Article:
Sunday, January 30, 2011 2 comments ++[ CLICK TO COMMENT ]++

Sunday Spectacle CVII

Note that these are electricity input costs in 2025 and aren't reflective of the current situation. It's impressive that wind cost drops below nuclear. However, note that the wind cost doesn't include backup power (from baseload plants) which is necessary to operate the intermittent wind power plants... On another note, very few would have expected natural gas to be so cheap, and just a bit above coal.

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2 Response to Sunday Spectacle CVII

Andrew Meyer
January 30, 2011 at 3:48 PM

The problem with natural gas, as I've had it explained to me, is that technology has greatly increased the cheaply available supply.  The question is, will utilities switch from coal or oil as a generating source to natural gas?

That no one knows.

The other part is, demand in the US and probably Canada has been dropping steadily since 2005.  Now if the US government pulled their collective heads out of their "you know where's" and put in sensible conservation policies, US demand could drop like a rock without affecting living standards.

Wait a minute, what am I thinking.  The last US President who did anything to decrease demand on foreign energy was Richard Nixion.  None of the current crop of bozos or potential incoming bozos is saying substantively more intelligent than "Drill, baby drill."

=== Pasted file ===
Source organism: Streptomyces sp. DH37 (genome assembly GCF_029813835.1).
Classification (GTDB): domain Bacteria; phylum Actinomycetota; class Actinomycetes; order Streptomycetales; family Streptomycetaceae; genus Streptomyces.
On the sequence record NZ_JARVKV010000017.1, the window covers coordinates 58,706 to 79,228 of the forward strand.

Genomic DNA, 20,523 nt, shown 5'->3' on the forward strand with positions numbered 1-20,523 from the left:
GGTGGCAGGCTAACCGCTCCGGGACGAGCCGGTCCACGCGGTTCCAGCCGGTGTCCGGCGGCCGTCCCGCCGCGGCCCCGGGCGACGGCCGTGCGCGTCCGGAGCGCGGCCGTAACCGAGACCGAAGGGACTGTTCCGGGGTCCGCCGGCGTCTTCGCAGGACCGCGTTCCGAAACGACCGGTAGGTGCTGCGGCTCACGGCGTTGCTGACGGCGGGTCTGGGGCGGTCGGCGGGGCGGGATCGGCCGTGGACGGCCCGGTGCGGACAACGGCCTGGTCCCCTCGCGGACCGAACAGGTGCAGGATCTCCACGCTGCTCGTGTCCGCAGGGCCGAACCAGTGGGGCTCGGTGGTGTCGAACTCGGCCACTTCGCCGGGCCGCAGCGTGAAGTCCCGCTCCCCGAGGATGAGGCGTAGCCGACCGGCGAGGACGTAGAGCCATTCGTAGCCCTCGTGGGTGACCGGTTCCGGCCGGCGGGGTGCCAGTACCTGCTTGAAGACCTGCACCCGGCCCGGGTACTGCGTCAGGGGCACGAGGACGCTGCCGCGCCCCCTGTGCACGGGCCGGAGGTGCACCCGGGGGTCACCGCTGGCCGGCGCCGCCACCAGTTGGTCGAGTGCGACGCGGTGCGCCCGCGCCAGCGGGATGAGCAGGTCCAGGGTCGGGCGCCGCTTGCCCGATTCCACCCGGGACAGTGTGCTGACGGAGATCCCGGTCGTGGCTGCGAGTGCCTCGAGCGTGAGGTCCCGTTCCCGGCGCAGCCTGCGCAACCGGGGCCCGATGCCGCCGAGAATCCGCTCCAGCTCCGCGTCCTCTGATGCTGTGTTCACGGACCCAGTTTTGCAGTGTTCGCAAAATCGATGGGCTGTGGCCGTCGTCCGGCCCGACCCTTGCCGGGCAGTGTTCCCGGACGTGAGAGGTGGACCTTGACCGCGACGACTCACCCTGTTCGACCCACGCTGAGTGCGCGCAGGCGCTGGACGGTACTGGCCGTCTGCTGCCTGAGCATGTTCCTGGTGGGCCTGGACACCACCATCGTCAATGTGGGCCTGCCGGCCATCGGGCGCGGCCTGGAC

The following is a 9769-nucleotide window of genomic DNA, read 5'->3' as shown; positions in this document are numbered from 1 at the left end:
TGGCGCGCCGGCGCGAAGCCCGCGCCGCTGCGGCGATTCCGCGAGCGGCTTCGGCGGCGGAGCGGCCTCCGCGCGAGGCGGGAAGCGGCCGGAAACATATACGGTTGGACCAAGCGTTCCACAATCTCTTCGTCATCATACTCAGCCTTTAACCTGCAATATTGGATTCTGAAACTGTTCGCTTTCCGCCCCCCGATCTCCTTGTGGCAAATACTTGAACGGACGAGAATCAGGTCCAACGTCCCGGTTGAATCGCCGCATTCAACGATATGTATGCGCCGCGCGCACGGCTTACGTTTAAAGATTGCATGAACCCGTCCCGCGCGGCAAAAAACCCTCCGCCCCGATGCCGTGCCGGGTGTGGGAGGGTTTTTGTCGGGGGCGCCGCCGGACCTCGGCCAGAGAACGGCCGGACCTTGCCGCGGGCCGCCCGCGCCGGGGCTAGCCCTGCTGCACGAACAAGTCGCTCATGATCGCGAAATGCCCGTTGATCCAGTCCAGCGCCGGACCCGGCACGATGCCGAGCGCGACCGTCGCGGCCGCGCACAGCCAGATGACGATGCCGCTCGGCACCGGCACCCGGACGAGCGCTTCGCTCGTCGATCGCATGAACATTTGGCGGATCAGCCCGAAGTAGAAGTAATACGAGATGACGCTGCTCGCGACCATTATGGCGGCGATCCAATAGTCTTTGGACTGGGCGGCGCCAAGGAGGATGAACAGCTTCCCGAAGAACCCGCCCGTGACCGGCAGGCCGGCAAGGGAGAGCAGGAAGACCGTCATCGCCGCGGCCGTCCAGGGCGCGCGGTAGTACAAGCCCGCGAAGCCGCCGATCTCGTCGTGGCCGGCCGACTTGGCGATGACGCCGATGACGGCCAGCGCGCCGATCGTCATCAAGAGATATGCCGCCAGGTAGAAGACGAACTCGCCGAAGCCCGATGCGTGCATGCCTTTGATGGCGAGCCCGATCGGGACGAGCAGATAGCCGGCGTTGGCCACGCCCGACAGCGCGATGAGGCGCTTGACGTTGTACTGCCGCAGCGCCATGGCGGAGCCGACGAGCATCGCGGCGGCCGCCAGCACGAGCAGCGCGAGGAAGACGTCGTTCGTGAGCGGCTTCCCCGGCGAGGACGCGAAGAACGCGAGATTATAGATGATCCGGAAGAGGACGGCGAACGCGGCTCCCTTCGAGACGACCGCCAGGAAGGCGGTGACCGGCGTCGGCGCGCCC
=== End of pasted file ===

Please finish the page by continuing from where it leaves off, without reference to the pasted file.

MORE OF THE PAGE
Sivaram Velauthapillai
January 30, 2011 at 9:14 PM

I think utilities will switch to natgas from coal. Already you are seeing many utilities avoiding new coal power plants. Instead, they are looking at natgas. Some of the EPA regulations forcing utilities to clean up their coal power plant output (by installing scrubbers and the like) is also pushing them towards natgas. Even that ExxonMobil report I linked above is predicting coal market share to drop from 40% of total electricity generation to 30% by 2030 (refer to page 30 in the pdf).

The question, though, is where natgas prices will stabilize. Right now, many natgas drillers are drilling at a loss in order to satisfy drill-it-or-lose-it concessions. So, how much higher is the long-term natgas price?

I think natgas will be a major source in USA now that more than 100 years worth of natgas (from shale gas) has been found.


I don't think conservation is a feasible long-term goal. Yes, we should try to improve efficiencies but most of the developed world is already operating at efficent rates (mostly due to the conservation efforts in the 70's and 80's). Conservation is more of a realistic goal in developing countries like China, which are very inefficient users of energy.

I also don't think the government can do much. It's really up to free market forces. The government can influence things here and there but due to political goals, incompetent politicians, and so forth, nothing much comes out of it. For instance, look at the multi-billion-dollar ethanol strategy under the Bush administration. Ethanol production was promoted by the government, with motorists forced to buy/subsidize gasoline blended with some ethanol, and it's doubtful this had any positive impact at all. Even some of the green energy efforts seem questionable.

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